I’ve spent the last couple days trying to digest the pros and cons of Ford naming Boeing’s Alan Mulally to replace Bill Ford as CEO and have come to the conclusion that there are more pros than cons. Let’s do a quick run-down:
- An industry outsider, which will help remove the NIH blinders endemic to American automaking.
- Strong knowledge of manufacturing, and lean manufacturing in particular. He turned aircraft manufacturing, which should traditionally be the poster child of batch, into a very strong lean operation… with a couple caveats I’ll point out in the cons section below.
- He has made very tough decisions before, and quickly.
- He has a history of investing heavily in R&D.
- He has the cohones to cancel huge projects, such as the next generation supersonic passenger jet, in favor of projects actually desired by customers.
- Part of the "leanifying" of Boeing included outsourcing a large part of the manufacturing, with a majority of the work going overseas.
- He has made dramatic force reduction decisions, driven primarily by traditional accounting thought. Although I’m not discounting the reality that reductions were required in the end, a vast amount of knowledge left Boeing during those times.
Mr. Mulally is going to have the challenge of a lifetime. Some words of advice:
- Draw on your experiences at Boeing, but realize that Ford isn’t Boeing. You aren’t competing with just one major company, but several… and some you may not even know of yet. The competitive landscape isn’t based purely on efficiency per seat-mile, but also on quality and design perception as well as sometimes single-minded brand loyalty by widely divergent consumer segments.
- Keep your suitcase packed and get out. Visit dealers to hear them and also experience what customers experience. Visit parts suppliers to experience the pain and antagonism of arbitrary and unilateral price reductions based on "China price" theory. And especially…
- Really visit the shop floors of your factories. Show up unannounced, without an entourage, and tell the UAW and plant management to pound sand if they try to filter and spin what you’re hearing and seeing. Visit a factory floor at least once a week. Remember your lean floors at Boeing. Talk to the people one-on-one. Feel their knowledge and ideas, but also sense where more training is necessary and where structural/union issues are hindering efficiency. Think about that knowledge before you execute non-selective force reductions.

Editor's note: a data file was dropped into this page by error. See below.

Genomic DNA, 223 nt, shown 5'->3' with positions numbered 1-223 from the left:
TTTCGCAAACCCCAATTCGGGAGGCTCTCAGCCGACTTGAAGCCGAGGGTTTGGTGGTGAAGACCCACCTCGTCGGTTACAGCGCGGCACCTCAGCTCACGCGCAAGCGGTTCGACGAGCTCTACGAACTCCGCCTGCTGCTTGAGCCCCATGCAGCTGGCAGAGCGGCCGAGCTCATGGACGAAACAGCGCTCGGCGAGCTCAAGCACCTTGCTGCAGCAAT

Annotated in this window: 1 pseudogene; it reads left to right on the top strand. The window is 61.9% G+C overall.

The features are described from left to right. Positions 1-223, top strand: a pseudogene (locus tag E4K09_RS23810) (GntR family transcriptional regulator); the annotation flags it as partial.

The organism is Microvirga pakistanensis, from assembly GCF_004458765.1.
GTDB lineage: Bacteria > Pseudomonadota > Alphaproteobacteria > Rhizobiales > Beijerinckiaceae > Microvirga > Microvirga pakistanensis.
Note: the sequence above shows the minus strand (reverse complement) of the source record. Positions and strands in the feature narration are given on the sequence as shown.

- Understand your true costs. Not your standard GAAP and Wall Street reports, but your true costs. Pick up a copy of Rebirth of American Industry (ok ok… shameless plug for Bill’s book…).
- Spend quality time with your engineering and purchasing groups… you’ll see multiple sides of many stories. Such as engineering being frustrated with aggressive purchasing practices hindering valuable technical relationships with vendors, but also purchasing’s frustration with engineering creating ten different hinges for virtually identical vehicles. Bringing me to…
- What’s the point of many virtually identical vehicles? Slim down your offerings, then drive laser focus on those offerings to create true value from the customer’s perspective. Are they targeted correctly? Just as you had the guts to cancel a multi billion dollar aircraft program, have the guts to stop the cash drain on designing cars not suited to today’s market.
- Trust but verify. A company like Ford has lots of self-protecting bureaucracies, which can sometimes distort data or interpretation. Make sure you have confidence in what you are being told.
Ford has needed to make a true "bold move" to save the company, and this is one. Bill Ford needs to be given some credit for realizing he needed someone stronger than himself, and having the guts to go outside to find that person. Now it’s up to Alan Mulally to have the guts to make the necessary internal changes.